Study: Offshore Tax Havens Cost Oregon $175 million annually

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OSPIRG Foundation

Portland, OR – Oregon loses $175 million in tax revenue each year due to corporate tax avoidance, largely through abuse of offshore tax havens, according to a new report. The report by OSPIRG Foundation and the Institute on Taxation and Economic Policy, “A Simple Fix for a $17 Billion Loophole,” comes as the state legislature convenes with eyes towards closing an estimated $623 million budget shortfall. According to the report, adopting worldwide combined report, or “Complete Reporting” would allow the state to recapture lost revenue from corporate tax avoidance, which would account for more than half of the anticipated shortfall in the 2019-2020 budget cycle.

“When large corporations are able to use accounting gimmicks to avoid paying their taxes, the result is reduced services, higher taxes, or both,” said Charlie Fisher, State Director of OSPIRG Foundation, “Everyone should  agree that being able to afford expensive tax lawyers shouldn’t grant you a lower tax rate.” 

Tax havens are countries or jurisdictions with very low or nonexistent taxes—often small island nations like Bermuda, the Cayman Islands and Seychelles—to which firms transfer their earnings to avoid paying taxes in the United States. So instead of paying the top corporate tax rate in Oregon of 7.6%, they can pay close to nothing, even if the profits are attributable to business done in the state.

According to the report, companies have many strategies for booking profits offshore. Some transfer their patents or trademarks to subsidiaries located in tax havens and spend their domestically earned income to pay tax-deductible royalties to the subsidiary to use the patents or trademarks in America. Other companies engage in “earnings stripping” in which companies in the United States borrow money from subsidiaries in a tax haven and then deduct their interest payments from their taxable income.

“When corporations avoid paying their taxes, Oregon’s children’s end up picking up the tab,” said Otto Schell, legislative director of the Oregon Parent Teacher Association, “Our educational outcomes are consistently some of the lowest in the country. Making sure corporations can’t get out of paying taxes is an important first step towards making Oregon a leader in student success.”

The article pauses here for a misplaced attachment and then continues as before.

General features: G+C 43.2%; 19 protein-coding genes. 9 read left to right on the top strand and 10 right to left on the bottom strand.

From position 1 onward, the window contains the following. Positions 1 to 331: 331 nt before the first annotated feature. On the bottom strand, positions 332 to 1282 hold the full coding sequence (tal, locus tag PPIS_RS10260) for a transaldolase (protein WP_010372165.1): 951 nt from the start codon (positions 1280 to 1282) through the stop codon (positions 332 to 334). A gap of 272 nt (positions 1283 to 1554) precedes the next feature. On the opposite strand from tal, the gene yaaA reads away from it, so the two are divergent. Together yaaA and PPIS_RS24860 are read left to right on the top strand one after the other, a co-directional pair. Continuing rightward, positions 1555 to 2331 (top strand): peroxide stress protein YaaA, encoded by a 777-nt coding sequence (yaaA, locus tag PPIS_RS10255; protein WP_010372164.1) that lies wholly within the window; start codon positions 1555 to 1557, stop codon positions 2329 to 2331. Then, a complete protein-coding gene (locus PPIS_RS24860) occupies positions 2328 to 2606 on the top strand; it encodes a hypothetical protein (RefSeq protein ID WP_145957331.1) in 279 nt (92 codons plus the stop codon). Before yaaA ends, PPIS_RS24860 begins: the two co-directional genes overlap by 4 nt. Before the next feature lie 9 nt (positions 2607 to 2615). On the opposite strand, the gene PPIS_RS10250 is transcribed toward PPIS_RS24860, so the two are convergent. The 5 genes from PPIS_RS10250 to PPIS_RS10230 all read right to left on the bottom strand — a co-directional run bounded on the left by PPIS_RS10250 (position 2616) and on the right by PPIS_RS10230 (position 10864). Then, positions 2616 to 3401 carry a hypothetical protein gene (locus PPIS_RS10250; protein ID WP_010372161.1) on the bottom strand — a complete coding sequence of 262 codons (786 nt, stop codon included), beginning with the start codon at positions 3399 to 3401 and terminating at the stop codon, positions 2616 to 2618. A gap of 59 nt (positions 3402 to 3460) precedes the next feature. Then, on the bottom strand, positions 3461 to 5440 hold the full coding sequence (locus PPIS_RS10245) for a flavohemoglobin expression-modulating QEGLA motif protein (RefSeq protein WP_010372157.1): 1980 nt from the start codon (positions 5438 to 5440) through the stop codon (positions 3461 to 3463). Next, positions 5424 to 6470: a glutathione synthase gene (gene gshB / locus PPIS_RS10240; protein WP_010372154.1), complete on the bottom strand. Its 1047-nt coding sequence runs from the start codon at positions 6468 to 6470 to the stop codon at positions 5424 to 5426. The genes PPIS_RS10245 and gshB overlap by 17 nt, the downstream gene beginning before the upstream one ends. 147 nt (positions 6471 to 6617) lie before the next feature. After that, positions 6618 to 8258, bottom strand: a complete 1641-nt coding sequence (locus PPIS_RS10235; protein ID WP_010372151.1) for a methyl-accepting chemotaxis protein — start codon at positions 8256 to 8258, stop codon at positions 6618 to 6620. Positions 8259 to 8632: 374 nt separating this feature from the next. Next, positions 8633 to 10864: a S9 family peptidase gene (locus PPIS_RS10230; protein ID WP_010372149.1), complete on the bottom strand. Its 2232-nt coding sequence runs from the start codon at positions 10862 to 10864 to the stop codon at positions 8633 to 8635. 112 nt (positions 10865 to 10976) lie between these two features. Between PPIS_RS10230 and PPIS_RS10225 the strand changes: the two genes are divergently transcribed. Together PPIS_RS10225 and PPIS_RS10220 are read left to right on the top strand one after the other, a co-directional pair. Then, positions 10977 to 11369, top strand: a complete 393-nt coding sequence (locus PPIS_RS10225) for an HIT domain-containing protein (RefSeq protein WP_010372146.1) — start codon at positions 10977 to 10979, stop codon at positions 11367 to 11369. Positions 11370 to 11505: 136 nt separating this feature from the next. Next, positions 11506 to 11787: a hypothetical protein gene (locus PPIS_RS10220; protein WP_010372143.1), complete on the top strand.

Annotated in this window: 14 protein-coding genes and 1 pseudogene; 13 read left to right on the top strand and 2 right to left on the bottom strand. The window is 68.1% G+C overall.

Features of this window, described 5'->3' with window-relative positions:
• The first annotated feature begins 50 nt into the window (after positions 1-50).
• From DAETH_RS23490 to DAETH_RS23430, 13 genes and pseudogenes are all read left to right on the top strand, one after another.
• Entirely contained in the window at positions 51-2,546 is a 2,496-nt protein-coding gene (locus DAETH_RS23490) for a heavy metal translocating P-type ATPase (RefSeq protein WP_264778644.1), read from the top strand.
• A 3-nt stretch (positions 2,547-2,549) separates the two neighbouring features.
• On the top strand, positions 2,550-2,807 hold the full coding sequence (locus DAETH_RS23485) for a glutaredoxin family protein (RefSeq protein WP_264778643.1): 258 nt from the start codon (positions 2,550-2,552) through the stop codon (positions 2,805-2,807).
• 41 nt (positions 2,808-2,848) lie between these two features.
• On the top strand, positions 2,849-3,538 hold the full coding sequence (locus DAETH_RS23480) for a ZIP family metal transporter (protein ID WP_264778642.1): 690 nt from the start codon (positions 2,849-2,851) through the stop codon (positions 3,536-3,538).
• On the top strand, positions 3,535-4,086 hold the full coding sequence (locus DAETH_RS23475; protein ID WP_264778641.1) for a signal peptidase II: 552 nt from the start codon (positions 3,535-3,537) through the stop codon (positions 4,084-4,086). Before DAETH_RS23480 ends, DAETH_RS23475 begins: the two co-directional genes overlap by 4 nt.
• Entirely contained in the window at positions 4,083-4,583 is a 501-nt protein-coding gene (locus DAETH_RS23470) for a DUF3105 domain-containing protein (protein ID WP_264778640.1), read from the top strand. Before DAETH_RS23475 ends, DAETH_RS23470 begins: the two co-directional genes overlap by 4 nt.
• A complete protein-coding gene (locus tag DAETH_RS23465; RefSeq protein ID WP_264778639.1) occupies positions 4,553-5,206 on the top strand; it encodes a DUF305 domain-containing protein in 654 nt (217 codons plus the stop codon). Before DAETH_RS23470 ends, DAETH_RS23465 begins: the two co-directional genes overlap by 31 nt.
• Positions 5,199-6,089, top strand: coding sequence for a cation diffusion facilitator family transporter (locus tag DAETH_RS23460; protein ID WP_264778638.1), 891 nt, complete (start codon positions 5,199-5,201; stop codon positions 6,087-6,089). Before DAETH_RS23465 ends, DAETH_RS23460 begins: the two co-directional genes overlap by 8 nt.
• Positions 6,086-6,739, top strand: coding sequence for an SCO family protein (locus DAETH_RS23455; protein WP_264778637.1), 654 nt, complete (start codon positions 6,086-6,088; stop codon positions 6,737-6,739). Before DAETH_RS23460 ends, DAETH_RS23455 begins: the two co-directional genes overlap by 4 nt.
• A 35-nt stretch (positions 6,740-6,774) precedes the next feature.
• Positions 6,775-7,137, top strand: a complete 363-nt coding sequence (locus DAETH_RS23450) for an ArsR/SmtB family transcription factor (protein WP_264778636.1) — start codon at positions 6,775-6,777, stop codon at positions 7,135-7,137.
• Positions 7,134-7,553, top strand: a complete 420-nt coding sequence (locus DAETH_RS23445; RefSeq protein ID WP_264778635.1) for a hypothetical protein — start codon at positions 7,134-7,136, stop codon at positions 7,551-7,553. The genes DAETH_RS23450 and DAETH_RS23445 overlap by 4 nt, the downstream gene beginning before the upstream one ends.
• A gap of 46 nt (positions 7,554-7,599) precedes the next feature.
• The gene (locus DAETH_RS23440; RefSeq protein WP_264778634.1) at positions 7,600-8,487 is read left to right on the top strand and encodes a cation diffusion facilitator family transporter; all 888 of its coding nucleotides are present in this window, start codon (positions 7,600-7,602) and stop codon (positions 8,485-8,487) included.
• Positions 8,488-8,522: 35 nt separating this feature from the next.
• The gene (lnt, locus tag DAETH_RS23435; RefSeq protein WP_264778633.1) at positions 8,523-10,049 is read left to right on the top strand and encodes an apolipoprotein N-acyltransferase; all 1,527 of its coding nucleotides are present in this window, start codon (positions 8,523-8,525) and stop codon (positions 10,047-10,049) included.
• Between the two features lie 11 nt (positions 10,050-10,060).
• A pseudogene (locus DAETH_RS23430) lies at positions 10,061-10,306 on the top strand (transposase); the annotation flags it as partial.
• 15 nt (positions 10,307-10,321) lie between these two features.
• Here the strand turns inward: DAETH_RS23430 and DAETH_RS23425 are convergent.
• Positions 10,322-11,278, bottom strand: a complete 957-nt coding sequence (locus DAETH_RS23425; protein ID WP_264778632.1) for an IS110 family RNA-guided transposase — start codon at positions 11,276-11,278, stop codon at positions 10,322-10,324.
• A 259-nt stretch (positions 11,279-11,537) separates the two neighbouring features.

Local small businesses are also affected by corporate tax avoidance. Because they don’t have the resources or desire to set up subsidiaries in tax haven countries, they often have to operate on an even playing when large corporations are able to artificially reduce their tax rate. In fact, a study by Greenberg Quinlan Rosner Research found that seven in 10 small business owners feel their business is harmed when larger businesses avoid taxes.

To prevent abuse of offshore tax loopholes, the report suggests states enact complete reporting, which requires a company to report their total, global profits, and the portion of that overall business done in a given jurisdiction. If a state makes up 2 percent of a company’s global business, then 2 percent of their taxable profit would be subject to the state’s tax rate.

“Thriving small businesses mean more vibrant communities and a better quality of life,” said Iris Hodge, Main Street Alliance, Oregon State Lead, “Unfortunately, they’re the ones who often end up filling the gap through higher taxes when large corporations use fancy accounting tricks to get out of paying what they owe. Complete reporting would level the playing field for small businesses in Oregon and be the investment that our communities deserve.”

Legislation sponsored by Oregon State Representative Rob Nosse, introduced earlier this week in Salem, would implement a complete reporting system for Oregon and attempt to claw back revenue lost due to corporate tax avoidance.